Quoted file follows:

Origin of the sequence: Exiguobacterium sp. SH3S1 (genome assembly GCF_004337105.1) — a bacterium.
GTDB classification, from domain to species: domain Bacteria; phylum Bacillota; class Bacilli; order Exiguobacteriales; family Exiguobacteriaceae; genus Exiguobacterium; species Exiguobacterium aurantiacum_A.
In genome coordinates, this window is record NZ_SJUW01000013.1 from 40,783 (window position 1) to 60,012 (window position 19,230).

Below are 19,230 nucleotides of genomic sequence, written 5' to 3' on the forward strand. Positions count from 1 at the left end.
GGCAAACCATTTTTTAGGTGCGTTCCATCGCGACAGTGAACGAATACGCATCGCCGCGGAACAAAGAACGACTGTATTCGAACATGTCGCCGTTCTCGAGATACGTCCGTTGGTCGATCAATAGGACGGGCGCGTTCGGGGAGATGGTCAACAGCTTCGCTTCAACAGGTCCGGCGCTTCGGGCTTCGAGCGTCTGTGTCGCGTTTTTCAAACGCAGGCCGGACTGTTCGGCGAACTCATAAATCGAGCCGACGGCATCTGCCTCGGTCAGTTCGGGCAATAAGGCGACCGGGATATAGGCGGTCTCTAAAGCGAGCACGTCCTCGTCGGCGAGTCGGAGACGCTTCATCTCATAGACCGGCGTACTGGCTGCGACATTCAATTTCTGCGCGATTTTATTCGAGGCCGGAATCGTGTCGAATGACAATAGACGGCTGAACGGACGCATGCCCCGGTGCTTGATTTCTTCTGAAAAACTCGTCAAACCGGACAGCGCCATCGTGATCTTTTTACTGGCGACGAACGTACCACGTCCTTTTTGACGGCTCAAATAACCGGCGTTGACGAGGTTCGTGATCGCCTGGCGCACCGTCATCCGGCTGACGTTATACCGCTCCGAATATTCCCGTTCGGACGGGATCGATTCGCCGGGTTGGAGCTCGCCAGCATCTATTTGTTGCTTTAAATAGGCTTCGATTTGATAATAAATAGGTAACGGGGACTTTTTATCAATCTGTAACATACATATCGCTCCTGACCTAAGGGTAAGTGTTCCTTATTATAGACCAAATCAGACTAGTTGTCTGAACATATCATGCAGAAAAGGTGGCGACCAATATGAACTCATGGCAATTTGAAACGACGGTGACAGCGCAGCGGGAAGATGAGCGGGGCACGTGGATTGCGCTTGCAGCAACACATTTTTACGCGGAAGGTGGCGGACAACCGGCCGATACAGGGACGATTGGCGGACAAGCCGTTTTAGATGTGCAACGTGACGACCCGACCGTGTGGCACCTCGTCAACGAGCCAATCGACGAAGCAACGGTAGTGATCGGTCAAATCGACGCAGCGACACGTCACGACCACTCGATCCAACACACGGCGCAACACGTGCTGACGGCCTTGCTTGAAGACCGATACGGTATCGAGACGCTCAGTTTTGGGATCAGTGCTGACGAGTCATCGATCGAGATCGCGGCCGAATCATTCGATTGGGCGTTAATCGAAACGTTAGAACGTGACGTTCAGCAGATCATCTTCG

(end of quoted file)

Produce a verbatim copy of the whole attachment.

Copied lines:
Origin of the sequence: Exiguobacterium sp. SH3S1 (genome assembly GCF_004337105.1) — a bacterium.
GTDB classification, from domain to species: domain Bacteria; phylum Bacillota; class Bacilli; order Exiguobacteriales; family Exiguobacteriaceae; genus Exiguobacterium; species Exiguobacterium aurantiacum_A.
In genome coordinates, this window is record NZ_SJUW01000013.1 from 40,783 (window position 1) to 60,012 (window position 19,230).

Below are 19,230 nucleotides of genomic sequence, written 5' to 3' on the forward strand. Positions count from 1 at the left end.
GGCAAACCATTTTTTAGGTGCGTTCCATCGCGACAGTGAACGAATACGCATCGCCGCGGAACAAAGAACGACTGTATTCGAACATGTCGCCGTTCTCGAGATACGTCCGTTGGTCGATCAATAGGACGGGCGCGTTCGGGGAGATGGTCAACAGCTTCGCTTCAACAGGTCCGGCGCTTCGGGCTTCGAGCGTCTGTGTCGCGTTTTTCAAACGCAGGCCGGACTGTTCGGCGAACTCATAAATCGAGCCGACGGCATCTGCCTCGGTCAGTTCGGGCAATAAGGCGACCGGGATATAGGCGGTCTCTAAAGCGAGCACGTCCTCGTCGGCGAGTCGGAGACGCTTCATCTCATAGACCGGCGTACTGGCTGCGACATTCAATTTCTGCGCGATTTTATTCGAGGCCGGAATCGTGTCGAATGACAATAGACGGCTGAACGGACGCATGCCCCGGTGCTTGATTTCTTCTGAAAAACTCGTCAAACCGGACAGCGCCATCGTGATCTTTTTACTGGCGACGAACGTACCACGTCCTTTTTGACGGCTCAAATAACCGGCGTTGACGAGGTTCGTGATCGCCTGGCGCACCGTCATCCGGCTGACGTTATACCGCTCCGAATATTCCCGTTCGGACGGGATCGATTCGCCGGGTTGGAGCTCGCCAGCATCTATTTGTTGCTTTAAATAGGCTTCGATTTGATAATAAATAGGTAACGGGGACTTTTTATCAATCTGTAACATACATATCGCTCCTGACCTAAGGGTAAGTGTTCCTTATTATAGACCAAATCAGACTAGTTGTCTGAACATATCATGCAGAAAAGGTGGCGACCAATATGAACTCATGGCAATTTGAAACGACGGTGACAGCGCAGCGGGAAGATGAGCGGGGCACGTGGATTGCGCTTGCAGCAACACATTTTTACGCGGAAGGTGGCGGACAACCGGCCGATACAGGGACGATTGGCGGACAAGCCGTTTTAGATGTGCAACGTGACGACCCGACCGTGTGGCACCTCGTCAACGAGCCAATCGACGAAGCAACGGTAGTGATCGGTCAAATCGACGCAGCGACACGTCACGACCACTCGATCCAACACACGGCGCAACACGTGCTGACGGCCTTGCTTGAAGACCGATACGGTATCGAGACGCTCAGTTTTGGGATCAGTGCTGACGAGTCATCGATCGAGATCGCGGCCGAATCATTCGATTGGGCGTTAATCGAAACGTTAGAACGTGACGTTCAGCAGATCATCTTCG